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Retiring Overseas : How to stretch your retirement savings without compromising your lifestyle

retiring overseas retire early

Many Australians are now attracted to the thought of retiring overseas as a way to make their retirement savings go further.  Martin is one such person considering the move.  He shares his thoughts as well as explaining how retiring overseas may also enable you to retire early as well.

This article has been provided by Martin, founder, creator, and writer of Get FIRE’d asap. Martin recently discovered he had become financially independent and came to the conclusion that, with enough saved and invested to cover his living expenses for the rest of his life, he’d retire early.  Discovering early retirement comes with its own set of issues and Get FIRE’d asap is all about how this Oz-based Kiwi spends his new found freedom.

How to stretch your retirement savings without compromising your lifestyle

It’s no surprise that living costs are rising faster than incomes in many places and this becomes most apparent when you’re living on a fixed income such as a pension or superannuation. According to the Australian Bureau of Statistics the cost of living here has risen by around 30% over the last 10 years. When your income isn’t keeping pace with inflation, you’ll find the buying power of your dollar going further backwards with every passing year.

But what many people don’t know is that there is a way around having your dollars, pounds or Euro buying less and less every year. In fact, there is a way to go from living on an ever-tightening budget to a life of comparative luxury whilst spending far less than you currently do.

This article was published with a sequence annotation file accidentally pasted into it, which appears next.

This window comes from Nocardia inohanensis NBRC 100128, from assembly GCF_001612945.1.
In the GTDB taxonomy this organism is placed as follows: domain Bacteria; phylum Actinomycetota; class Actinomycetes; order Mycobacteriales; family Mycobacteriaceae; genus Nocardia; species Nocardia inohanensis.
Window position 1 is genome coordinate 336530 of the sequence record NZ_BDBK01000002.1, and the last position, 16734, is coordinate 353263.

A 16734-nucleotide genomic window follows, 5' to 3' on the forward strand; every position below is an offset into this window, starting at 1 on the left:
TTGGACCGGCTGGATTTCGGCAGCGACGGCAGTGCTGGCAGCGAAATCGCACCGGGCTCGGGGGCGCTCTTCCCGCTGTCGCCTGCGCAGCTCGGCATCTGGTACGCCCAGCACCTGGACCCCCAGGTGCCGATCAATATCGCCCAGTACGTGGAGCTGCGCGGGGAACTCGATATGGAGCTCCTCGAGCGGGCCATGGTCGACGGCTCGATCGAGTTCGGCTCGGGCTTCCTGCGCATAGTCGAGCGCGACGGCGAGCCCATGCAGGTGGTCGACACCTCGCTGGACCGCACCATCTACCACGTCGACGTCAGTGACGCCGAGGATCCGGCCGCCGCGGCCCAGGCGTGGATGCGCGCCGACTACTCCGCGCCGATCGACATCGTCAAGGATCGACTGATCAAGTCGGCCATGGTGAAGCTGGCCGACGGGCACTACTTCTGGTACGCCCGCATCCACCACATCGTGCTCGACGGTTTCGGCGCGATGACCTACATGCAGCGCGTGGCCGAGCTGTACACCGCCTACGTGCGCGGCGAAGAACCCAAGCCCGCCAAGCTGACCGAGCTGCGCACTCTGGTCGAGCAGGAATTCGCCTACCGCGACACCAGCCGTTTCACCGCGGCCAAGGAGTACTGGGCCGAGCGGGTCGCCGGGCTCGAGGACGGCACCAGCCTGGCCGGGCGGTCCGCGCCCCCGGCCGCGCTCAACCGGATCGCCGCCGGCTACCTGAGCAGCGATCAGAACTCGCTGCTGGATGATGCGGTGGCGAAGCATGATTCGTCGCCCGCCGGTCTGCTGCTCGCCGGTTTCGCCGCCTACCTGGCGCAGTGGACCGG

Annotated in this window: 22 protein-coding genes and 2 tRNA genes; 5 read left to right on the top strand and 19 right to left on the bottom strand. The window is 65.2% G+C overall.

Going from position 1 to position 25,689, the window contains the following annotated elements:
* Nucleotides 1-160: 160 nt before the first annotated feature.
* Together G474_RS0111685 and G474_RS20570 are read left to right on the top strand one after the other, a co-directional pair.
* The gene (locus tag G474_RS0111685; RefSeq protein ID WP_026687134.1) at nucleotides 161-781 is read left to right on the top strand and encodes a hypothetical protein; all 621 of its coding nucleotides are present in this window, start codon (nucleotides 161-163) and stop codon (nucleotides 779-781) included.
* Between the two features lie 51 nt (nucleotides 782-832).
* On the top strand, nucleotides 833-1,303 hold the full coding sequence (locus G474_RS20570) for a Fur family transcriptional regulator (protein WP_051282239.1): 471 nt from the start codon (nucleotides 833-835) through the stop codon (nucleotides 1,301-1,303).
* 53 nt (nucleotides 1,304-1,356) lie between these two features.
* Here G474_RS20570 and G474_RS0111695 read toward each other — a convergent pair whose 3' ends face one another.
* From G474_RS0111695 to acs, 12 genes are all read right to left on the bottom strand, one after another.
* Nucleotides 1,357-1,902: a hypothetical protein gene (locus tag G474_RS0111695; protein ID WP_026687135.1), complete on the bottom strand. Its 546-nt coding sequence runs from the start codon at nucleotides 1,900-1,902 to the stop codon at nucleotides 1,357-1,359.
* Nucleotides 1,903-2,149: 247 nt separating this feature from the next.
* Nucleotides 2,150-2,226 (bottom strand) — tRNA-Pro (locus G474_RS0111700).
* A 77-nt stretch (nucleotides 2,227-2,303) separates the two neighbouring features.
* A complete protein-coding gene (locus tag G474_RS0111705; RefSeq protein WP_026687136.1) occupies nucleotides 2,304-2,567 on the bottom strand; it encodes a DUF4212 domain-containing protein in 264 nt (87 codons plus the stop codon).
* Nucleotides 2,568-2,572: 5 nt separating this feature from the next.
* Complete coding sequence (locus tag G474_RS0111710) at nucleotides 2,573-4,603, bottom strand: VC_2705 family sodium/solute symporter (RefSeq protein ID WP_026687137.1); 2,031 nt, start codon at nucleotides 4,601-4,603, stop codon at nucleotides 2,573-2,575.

Improve Your Lifestyle By Retiring Overseas 

Maybe you’ve heard of retirees uprooting themselves and moving to relatively exotic locations and retiring overseas.  They now live far more luxurious lives for a lot less cost than they did in their home country.

What used to be considered a life of the rich, and possibly famous, with housekeeping, gardening and cooking provided by hired help, and the opportunity to dine out most nights of the week, is fast becoming a realistic option for many of us considering retiring overseas.

In fact, this lifestyle is possible for 50 to 70 percent less than you may be forking out in most western countries such as Australia, New Zealand, UK, or much of Europe.

If you’ve ever thought to yourself, “Wouldn’t that be the life. I’d love to do that one day”, the reality is……….now you can.

If you are using the simple 25-times annual spending retirement savings rule-of-thumb to calculate how much you need to have saved for retirement, consider this. Let’s say you have worked out that to retire you need $750,000 stashed away and invested to allow you to live comfortably using the tried and tested 4% safe withdrawal rate.

Now, what about if you could have the same, if not better lifestyle for only $300,000? What’s not to love about that?

retiring overseas retire early

Ok, ok, this is starting to sound like an advertisement for some too-good-to-be-true product isn’t it?

Well, my better half and I are seriously considering what an ever increasing number of retirees are doing. And that is a move overseas to one of the stunning destinations that can offer us a pretty luxurious lifestyle compared to back home in Australia, but at significantly reduced cost.